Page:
Beso <givemesugarr@...> posted
below, on Wed, 30 Jan 2008 19:06:47 +0000:
> 2008/1/30, Duncan <1i5t5.duncan@...>:
>> Beso <givemesugarr@...> posted
>> d257c3560801300032m6f6c51adwc9f4bd75da066609@..., excerpted
>> below, on Wed, 30 Jan 2008 09:32:57 +0100:
>> IMO --buildpkg (or better yet, FEATURES=buildpkg, if you've got 2-4
>> gigs of room for the packages) is one of the most under-advertised
>> power-user tools Gentoo has. The binaries are just so handy to have
>> around, giving one all the advantages of a binary distribution if you
>> need to remerge or need to fetch a "pristine" config file for some
>> reason, without losing all the benefits and extra control allowed by
>> from-source, since you compile everything initially anyway.
> i only use it on system packages like gcc that are mandatory for
> compiling something (just in case something breaks) and on some big
> packages that don't update frequently (kdebase, kdelibs). this requires
> less space than buildpkg for all world packages. of course having this
> option enabled needs frequent distcleans after updates since there's the
> risk of having there different versions of the same package that aren't
Disk space is cheap! =8^) As I said, I do FEATURES=buildpkg so have
packages for the entire system. I keep them in a dedicated RAID-6 LVM
volume, along with a backup volume of the same size. Since my last disk
upgrade when I increased the sizes of the volumes, I've not yet run out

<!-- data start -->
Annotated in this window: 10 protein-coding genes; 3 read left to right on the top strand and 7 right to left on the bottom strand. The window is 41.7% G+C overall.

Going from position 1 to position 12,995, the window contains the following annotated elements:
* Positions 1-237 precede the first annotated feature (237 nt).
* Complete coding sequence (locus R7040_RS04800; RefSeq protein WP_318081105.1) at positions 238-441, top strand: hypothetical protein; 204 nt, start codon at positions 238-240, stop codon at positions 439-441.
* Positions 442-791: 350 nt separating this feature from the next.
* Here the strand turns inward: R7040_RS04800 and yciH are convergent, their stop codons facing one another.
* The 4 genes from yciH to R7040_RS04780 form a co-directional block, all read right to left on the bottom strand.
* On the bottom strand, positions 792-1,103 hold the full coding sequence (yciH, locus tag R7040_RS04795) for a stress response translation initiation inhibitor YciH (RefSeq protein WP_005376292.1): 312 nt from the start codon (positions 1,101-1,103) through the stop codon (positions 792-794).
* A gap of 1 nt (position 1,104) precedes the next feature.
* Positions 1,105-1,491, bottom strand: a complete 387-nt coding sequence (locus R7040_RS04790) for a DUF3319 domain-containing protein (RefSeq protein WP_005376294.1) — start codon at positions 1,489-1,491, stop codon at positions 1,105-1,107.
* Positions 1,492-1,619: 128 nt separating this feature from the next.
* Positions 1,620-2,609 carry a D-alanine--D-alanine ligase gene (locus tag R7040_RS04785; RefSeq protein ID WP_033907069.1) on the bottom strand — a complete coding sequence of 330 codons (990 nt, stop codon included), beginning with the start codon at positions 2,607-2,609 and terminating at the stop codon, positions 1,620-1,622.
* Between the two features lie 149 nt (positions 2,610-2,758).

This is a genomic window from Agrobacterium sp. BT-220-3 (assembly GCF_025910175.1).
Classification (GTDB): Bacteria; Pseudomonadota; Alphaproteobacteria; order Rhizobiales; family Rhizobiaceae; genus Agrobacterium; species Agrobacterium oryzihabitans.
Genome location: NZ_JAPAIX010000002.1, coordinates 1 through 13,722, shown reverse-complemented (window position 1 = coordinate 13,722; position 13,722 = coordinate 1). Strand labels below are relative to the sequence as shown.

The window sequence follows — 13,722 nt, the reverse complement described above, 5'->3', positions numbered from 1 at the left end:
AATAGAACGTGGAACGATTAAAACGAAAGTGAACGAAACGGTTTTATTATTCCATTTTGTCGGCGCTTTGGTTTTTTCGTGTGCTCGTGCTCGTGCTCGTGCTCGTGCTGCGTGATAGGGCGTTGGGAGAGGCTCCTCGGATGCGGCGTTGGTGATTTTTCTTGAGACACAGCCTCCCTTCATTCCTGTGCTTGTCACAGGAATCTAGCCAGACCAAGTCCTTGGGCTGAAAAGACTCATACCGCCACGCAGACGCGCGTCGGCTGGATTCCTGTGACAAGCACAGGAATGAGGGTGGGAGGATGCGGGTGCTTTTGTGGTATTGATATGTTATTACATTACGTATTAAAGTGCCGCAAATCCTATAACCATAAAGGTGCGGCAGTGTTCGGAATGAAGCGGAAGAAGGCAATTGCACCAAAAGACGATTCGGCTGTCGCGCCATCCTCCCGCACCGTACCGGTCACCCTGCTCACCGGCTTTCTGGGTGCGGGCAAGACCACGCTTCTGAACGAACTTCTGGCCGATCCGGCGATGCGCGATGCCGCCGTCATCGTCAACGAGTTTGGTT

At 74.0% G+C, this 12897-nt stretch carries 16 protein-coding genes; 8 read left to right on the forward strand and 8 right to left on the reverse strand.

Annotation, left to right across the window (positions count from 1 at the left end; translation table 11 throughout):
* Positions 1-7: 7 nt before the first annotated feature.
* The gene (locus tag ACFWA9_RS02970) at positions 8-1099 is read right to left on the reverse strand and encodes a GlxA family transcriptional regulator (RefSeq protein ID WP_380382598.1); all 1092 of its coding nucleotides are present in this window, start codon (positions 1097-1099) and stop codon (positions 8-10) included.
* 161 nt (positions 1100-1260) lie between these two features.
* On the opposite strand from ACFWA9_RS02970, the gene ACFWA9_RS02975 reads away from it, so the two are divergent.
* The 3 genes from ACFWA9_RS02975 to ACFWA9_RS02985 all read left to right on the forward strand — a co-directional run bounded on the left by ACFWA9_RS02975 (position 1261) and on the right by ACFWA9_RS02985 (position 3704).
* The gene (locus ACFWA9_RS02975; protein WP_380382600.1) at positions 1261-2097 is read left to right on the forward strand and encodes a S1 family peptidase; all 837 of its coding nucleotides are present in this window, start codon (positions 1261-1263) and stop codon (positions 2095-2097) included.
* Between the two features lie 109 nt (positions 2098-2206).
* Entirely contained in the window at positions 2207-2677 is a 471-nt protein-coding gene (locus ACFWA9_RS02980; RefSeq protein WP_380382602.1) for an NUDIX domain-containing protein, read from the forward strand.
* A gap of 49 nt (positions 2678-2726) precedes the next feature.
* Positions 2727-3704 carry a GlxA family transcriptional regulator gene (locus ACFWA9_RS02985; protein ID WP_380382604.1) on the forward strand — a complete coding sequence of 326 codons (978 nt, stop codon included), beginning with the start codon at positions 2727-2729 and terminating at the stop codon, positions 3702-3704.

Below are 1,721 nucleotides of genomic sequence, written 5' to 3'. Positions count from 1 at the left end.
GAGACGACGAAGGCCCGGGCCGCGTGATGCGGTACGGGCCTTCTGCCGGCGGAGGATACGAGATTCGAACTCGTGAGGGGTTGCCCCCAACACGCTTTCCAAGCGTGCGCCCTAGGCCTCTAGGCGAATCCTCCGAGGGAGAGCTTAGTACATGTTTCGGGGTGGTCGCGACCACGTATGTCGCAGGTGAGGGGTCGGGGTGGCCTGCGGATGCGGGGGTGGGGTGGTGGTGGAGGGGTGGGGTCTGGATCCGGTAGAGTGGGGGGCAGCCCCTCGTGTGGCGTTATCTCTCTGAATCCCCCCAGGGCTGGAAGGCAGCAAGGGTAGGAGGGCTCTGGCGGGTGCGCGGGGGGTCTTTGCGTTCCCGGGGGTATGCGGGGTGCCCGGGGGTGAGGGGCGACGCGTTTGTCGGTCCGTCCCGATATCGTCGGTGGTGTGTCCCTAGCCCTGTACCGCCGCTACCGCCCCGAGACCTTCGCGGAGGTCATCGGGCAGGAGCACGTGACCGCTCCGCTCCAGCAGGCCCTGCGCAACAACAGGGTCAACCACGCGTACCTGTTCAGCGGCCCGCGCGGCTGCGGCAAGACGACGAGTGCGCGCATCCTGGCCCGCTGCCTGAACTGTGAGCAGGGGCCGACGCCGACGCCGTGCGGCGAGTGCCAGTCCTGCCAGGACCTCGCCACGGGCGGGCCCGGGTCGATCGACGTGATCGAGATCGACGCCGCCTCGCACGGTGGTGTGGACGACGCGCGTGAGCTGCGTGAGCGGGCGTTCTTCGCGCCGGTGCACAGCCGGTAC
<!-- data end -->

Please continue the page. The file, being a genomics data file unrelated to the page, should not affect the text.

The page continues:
of space and only eclean-pkg once in awhile when I decide I've not done
it recently, so maybe twice a year and it might be 9 months between
runs. My system runs ~1 gig for a full set of packages, but I'd say
closer to 2 gigs is the minimum one should consider viable for such an
endeavor, given that ideally you keep both the present version and the
last known working version at least until you've verified that a new
version of a package works. AFAIK, I ran 2 gig package partitions
before, but that didn't really leave me as much room as I'd have liked.
I'm running 4 gig volumes now, as I said, two of them, the working copy
and a backup I take every so often. Right now, df says I'm using 1.9
gigs out of 4 gigs on my working package volume, and that's with both KDE
3.5.x and 4.0.x-SVNs merged (but no GNOME tho I do have GTK, so figure
about the same if you just run KDE and GNOME normally, one copy of each).
The only problem with that system is that for live builds, like my kde-
svn builds, the new copy replaces the old one if I don't specifically
save the old ones off, and if that new copy doesn't end up working, as is
quite possible with live-svn...
I could script a solution that automatically saves off the old copy,
keeping several versions of it much like logrotate does, but I haven't as
I really haven't had the time I've wanted to get kde-4.x customized to my
liking, so I've kept kde-3.5.x as my (very customized) main desktop for
the time being, and it's therefore no big deal if the kde4-svn live
ebuilds go tits-up on me for awhile.
In fact, I was saying how easy it is to keep kde-svn compiled now that I
upgraded to dual dual-core Opterons... and it's true. Once I got past
the initial compile (that was back in November, so things were quite
rough still and it took a bit of effort to get the USE flags and etc
right so it would compile the first time), it has been much easier to
keep up with routinely updating the compiled builds, than it has to
actually run them, and go in and get things customized to my liking in
the environment. I've played around with it some, but I've actually been
disappointed as I've simply not had the time I had expected to have to